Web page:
South African Airways (SAA) goes into voluntary business rescue.
South African Airways is expected to be saved from collapse through another emergency government loan deal.
The country’s flag carrier, which has failed to make a profit since 2011 and often survives on government bailouts, was brought to the brink in mid-November when staff walked out demanding higher wages.
The airline has received state bailouts totalling 57 billion rand ($3.8 billion USD) since 1994.
According to reports, the latest rescue deal is set at 4 billion rand ($272 million USD).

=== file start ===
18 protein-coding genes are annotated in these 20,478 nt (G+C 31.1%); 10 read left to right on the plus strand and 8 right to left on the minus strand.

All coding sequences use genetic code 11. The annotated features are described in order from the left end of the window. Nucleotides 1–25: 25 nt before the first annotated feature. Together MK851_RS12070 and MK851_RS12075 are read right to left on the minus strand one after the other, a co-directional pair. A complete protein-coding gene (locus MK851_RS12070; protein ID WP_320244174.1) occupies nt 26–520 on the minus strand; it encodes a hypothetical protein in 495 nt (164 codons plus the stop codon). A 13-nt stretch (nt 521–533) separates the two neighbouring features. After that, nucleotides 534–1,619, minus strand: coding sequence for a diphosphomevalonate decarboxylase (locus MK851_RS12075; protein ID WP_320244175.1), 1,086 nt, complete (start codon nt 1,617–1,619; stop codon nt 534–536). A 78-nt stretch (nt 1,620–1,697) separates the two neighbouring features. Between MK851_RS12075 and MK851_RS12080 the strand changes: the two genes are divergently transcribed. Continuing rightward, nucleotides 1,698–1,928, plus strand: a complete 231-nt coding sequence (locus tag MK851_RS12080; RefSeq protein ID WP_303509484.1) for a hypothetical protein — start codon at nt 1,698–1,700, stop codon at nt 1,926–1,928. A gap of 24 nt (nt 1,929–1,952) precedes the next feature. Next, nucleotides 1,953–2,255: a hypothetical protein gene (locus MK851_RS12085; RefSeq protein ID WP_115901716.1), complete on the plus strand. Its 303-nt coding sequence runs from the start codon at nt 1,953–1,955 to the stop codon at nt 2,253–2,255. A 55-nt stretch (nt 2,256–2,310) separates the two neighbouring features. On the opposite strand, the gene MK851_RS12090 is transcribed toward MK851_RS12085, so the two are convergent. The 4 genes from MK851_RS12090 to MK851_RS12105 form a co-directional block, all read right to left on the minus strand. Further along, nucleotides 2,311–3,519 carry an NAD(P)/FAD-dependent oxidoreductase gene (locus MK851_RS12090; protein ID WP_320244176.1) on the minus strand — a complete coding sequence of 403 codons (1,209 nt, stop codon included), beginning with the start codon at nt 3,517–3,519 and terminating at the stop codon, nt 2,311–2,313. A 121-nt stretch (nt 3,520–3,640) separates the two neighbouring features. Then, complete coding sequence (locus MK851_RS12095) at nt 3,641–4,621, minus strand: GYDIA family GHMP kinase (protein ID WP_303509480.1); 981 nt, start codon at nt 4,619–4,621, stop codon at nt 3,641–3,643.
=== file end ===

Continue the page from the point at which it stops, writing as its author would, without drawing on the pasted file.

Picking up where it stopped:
A leaked memo from President Cyril Ramaphosa’s cabinet secretary to ministers on Wednesday said the lifeline from the government and banks was “the only viable route open to the government to avoid an uncontrolled implosion of the airline”.
In a statement, SAA said the rescue sought to minimise the destruction of value across its subsidiaries.
SAA owns struggling budget carrier, Mango, which has refused to release financial results for the past two years.
Minister of public enterprises, Pravin Gordhan, said in a statement: “It must be clear that this is not a bailout. This is the provision of financial assistance in order to facilitate a radical restructure of the airline.”